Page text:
The Scottish Parliament and law making
The Scottish Parliament and law making

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4 How can you become involved?

As you have learnt the Scottish Parliamentary process has been designed to be as open as possible. This is reflected not only in the procedures that have been established but also in the design of the Parliament building itself. The debating chamber, which was central to the design for the Scottish Parliament, was designed to reflect the Parliament’s commitment to openness. The mace presented by the Queen at the opening of the Scottish Parliament on 1 July 1999 is engraved with the words: ‘wisdom’, ‘justice’, ‘compassion’ and ‘integrity’. These are designed to represent the aspirations of MSPs.

How can a citizen become involved in the law making process? As one of our constitutional duties citizens are expected to vote in parliamentary elections, where both MSPs and MPs are elected. In voting in those elections a citizen is becoming involved in law making (even though they may not realise this).

Figure 11 Get involved

Activity 4 How can I become involved in the law-making process of the Scottish Parliament?

Timing: Allow about 20 minutes

Reflect on what you have read in this course. Then make a list of all the ways in which you feel you could become involved in the law-making processes of the Scottish Parliament.

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You could have identified a number of ways of becoming involved in the law-making process. These include:

  • Taking part in the elections for MSPs – these are held every four years.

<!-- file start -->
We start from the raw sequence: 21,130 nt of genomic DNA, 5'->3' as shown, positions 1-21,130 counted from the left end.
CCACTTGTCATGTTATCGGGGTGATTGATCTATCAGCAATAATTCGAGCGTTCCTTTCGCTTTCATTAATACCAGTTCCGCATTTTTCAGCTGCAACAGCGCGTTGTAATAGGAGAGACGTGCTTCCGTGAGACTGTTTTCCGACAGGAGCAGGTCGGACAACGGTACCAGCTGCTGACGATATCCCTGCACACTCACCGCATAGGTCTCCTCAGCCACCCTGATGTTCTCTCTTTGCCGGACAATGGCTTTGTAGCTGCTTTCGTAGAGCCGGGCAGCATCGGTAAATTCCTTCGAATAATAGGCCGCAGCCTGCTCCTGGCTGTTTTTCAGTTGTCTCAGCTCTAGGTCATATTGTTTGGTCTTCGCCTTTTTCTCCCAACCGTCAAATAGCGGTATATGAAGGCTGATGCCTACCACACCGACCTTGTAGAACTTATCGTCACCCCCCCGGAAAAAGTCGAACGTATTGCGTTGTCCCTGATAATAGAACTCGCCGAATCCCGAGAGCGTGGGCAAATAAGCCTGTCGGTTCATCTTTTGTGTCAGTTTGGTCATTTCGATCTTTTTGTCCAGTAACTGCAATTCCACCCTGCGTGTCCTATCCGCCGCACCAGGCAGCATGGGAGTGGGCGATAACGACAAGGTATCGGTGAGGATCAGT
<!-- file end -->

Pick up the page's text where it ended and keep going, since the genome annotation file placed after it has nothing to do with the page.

• Writing to a parliamentary committee to give your viewpoint.
  • Using the media or social media to generate public interest in an issue and pressure Parliament to make changes to the law.
  • Writing to an MSP on a particular issue.
  • Lobbying an MSP to make an amendment to a Bill.
  • Standing for election as an MSP (you need to be over 21 and could stand as an independent candidate or as a candidate for a political party).
  • Participating in online debates using the discussion forums on the Scottish Parliament website.
  • If you have specialist knowledge you can register as a potential adviser to a committee.
  • You could submit a petition to the parliament asking for the introduction of a new law or change to an existing one (or that they look into a matter of public interest or concern).
  • You could become involved in a Cross-Party Group. These provide an opportunity for MSPs, individuals and organisations to meet and discuss areas of interest.
  • You could attend a committee event. These are held throughout Scotland to discuss issues with the public.

As you learnt earlier in the course the Scottish Parliament has achieved international recognition for its openness and the way in which it provides opportunities for its citizens to become involved.

Figure 12 Making your voice heard at the Scottish Parliament [Tip: hold Ctrl and click a link to open it in a new tab. (Hide tip)]

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